Mike Huckabee fell short four years ago in his quest to become the Republican presidential nominee. As of this week, the former Arkansas governor has a new job: national radio talk show host.
The Mike Huckabee Show started Monday with an anticipatory flourish.
"Welcome to the community of conversation. You've just made a right turn, and you've arrived at the corner of conservatism and common sense," he said. "In this show, we're going to be confronting the issues — not the listeners."
Huckabee is no media novice. He has been on the radio since he was a teenager. And that introduction was no accident, as he says when he stops by NPR's bureau in New York.
"One of the trademarks that we are putting on this show is that it's going to be more conversation and less confrontation," he says. "If anyone has watched my television show, they know that I don't bring people on the set to see if I can yell at them and push their buttons and raise everybody's blood pressure. I have people on my show that are as polar opposite of me philosophically as someone can be, but I'm always going to treat them with respect."
The Limbaugh Factor
Raising temperatures, pushing buttons? That sounds an awful lot like that other guy who broadcasts in the noon to 3 p.m. slot — Rush Limbaugh.
Limbaugh found himself in hot water last month after accusing a Georgetown law student of being a "slut" because she testified in favor of health care coverage for birth control. Limbaugh ultimately backpedaled, and apologized, which is rare for him.
Huckabee has been doing daily radio commentary for Cumulus Media, the producers of his new show, since 2008 and says planning for this radio show has been in the works for a while.
"In some ways, it's serendipitous for us to have national controversy brewing at a time we're entering into the marketplace," he says. "It's almost like, you know, during the Tylenol scare, it's a great time to be Bayer aspirin right then."
Cumulus Media recently acquired hundreds of radio stations.
"Now that they have 570 stations across the U.S., it makes sense for them to invest in programming," says Amy Yong, a vice president and equity research analyst at Macquarie Bank. "They can use the programming on a much, much greater scale than they can before."
Yong says The Mike Huckabee Show should help Cumulus keep more revenue.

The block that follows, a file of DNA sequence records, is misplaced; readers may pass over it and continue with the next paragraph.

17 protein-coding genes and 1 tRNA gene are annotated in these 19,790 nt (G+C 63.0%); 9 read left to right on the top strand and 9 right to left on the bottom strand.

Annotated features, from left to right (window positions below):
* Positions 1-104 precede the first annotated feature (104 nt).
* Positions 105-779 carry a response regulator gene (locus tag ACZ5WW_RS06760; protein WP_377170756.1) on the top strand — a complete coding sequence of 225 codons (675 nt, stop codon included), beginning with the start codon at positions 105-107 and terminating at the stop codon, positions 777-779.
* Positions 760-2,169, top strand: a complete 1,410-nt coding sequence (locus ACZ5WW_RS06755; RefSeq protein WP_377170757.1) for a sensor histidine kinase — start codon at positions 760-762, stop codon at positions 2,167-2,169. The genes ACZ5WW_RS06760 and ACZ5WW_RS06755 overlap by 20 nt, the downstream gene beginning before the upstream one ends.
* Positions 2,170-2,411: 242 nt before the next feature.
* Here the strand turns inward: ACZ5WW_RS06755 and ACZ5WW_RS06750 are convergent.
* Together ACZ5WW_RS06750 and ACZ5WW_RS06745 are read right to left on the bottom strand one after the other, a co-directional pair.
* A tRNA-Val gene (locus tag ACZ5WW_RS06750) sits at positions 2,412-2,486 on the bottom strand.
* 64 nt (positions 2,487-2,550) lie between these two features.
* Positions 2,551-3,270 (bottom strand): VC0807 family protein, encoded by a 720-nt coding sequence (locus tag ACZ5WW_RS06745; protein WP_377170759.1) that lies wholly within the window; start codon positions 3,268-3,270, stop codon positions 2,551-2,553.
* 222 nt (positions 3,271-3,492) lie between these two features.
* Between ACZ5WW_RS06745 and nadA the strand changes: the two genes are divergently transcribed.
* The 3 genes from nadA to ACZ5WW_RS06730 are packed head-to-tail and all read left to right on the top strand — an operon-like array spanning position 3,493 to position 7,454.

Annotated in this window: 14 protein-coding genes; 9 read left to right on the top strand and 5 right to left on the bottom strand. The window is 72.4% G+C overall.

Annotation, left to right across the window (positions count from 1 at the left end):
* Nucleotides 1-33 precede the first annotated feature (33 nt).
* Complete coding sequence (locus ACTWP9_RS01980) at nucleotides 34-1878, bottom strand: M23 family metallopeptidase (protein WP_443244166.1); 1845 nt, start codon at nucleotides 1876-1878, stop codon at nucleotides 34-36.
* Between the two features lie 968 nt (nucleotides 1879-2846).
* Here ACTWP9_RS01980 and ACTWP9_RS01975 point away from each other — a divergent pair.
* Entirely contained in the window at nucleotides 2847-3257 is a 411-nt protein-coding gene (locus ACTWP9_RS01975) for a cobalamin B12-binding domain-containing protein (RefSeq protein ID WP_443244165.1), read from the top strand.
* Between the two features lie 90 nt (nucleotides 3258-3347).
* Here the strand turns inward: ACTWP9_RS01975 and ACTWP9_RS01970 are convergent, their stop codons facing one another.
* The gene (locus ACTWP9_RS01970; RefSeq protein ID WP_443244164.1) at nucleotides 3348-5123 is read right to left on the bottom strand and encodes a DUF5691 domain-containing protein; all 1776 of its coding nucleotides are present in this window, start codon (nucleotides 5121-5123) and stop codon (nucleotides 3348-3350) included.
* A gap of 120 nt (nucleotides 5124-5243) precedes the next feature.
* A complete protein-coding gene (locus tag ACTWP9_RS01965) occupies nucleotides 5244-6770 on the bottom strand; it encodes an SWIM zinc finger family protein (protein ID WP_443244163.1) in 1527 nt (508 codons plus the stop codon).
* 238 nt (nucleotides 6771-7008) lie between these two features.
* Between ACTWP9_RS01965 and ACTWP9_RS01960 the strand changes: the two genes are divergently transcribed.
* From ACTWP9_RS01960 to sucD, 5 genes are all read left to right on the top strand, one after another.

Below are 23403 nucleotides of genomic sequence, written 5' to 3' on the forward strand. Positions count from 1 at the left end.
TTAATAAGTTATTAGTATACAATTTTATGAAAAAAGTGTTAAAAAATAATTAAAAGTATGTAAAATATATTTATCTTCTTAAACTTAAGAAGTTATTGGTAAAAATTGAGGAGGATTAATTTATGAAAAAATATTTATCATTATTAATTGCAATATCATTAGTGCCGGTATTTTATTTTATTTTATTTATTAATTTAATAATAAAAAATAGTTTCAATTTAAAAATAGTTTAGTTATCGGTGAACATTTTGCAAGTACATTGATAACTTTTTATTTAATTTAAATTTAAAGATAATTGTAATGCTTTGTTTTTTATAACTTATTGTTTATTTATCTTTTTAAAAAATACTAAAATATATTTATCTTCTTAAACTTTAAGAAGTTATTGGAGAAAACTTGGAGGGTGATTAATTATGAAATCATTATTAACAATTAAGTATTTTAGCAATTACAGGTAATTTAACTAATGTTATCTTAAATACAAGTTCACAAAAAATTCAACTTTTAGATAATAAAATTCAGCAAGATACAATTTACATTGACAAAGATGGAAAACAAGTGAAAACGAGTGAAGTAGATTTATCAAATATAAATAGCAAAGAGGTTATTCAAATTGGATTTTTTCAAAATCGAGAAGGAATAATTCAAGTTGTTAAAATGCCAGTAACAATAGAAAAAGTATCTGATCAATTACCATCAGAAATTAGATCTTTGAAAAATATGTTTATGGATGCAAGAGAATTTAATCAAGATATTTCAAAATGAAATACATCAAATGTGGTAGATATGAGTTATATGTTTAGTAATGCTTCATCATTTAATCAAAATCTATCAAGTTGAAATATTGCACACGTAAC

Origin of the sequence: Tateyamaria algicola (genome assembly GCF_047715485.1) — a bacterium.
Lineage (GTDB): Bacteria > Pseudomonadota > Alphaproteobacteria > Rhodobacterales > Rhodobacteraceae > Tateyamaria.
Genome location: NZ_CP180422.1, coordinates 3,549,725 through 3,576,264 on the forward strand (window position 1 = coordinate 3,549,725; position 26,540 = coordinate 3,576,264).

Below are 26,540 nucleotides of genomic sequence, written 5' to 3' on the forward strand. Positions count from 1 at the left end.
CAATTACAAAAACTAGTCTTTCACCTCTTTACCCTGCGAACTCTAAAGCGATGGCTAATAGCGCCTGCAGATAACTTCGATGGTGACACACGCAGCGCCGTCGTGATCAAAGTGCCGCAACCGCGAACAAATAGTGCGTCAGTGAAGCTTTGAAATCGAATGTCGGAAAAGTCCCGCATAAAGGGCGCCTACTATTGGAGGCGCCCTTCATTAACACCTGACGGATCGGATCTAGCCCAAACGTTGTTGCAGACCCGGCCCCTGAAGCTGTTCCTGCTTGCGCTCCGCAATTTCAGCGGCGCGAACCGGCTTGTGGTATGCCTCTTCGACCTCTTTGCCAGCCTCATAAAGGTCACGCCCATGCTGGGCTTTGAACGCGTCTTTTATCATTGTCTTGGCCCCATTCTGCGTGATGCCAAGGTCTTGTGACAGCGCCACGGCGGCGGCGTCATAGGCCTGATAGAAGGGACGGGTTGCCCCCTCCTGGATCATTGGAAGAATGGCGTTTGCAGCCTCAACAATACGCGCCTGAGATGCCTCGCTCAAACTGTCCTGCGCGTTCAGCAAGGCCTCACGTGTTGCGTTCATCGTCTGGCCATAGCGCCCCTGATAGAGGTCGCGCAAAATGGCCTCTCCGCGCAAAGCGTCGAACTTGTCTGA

"It also makes sense just given the size — relative to someone like Clear Channel, who's been historically the 800-pound gorilla in the industry," she says.
The rival Clear Channel Communications is Limbaugh's distributor, so Cumulus has to carry off its challenge to Limbaugh with some finesse.
"Rush is obviously the undisputed king of talk radio. He invented the game," says John Dickey, co-chief operating officer of Cumulus. "But not everybody can have Rush or wants Rush."
'Eat Our Own Cooking'
Indeed, Cumulus runs Limbaugh's show on dozens of its own stations, and Dickey says his company intends to be in business with Limbaugh for quite some time, but it wants to develop its own roster of stars.
"Well, the quote was, 'We eat our own cooking,' I believe that was mine," Dickey says. "We've got the governor's show on, give or take, 40 radio stations in 40 different cities out of the 120 we do business in."
On Monday, Huckabee had a pretty big get: Republican presidential candidate Mitt Romney. There were other familiar figures, including Fox News commentator Dick Morris and Republican strategist Ed Rollins, both former Huckabee consultants.
But there was also a ringer on the first show: Mike in San Francisco.
"Well, governor, it's great to have a different opinion and a different person on the radio," the caller said, "and I'm very, very happy that you're doing this radio show."
Mike the caller was actually one of Huckabee's new bosses, Mike McVay, the senior vice president for programming at Cumulus. His call was revealed by the conservative publication the American Spectator, which blasted Huckabee as a RINO — a Republican in name only.
Cumulus said the staged call was an impulsive mistake by the programming executive — the implication being that Huckabee was unaware.
Huckabee says people mistake his civility for centrism.
"Four years ago, when I ran for president, I told people that I'm a conservative, but I'm not mad at anybody over it," he says. "And I'm not. I'm a very happy guy."
Now we'll find out if Huckabee's brand of conservatism will inspire enough Huckabeetniks to rival the audiences of Limbaugh's Dittoheads.
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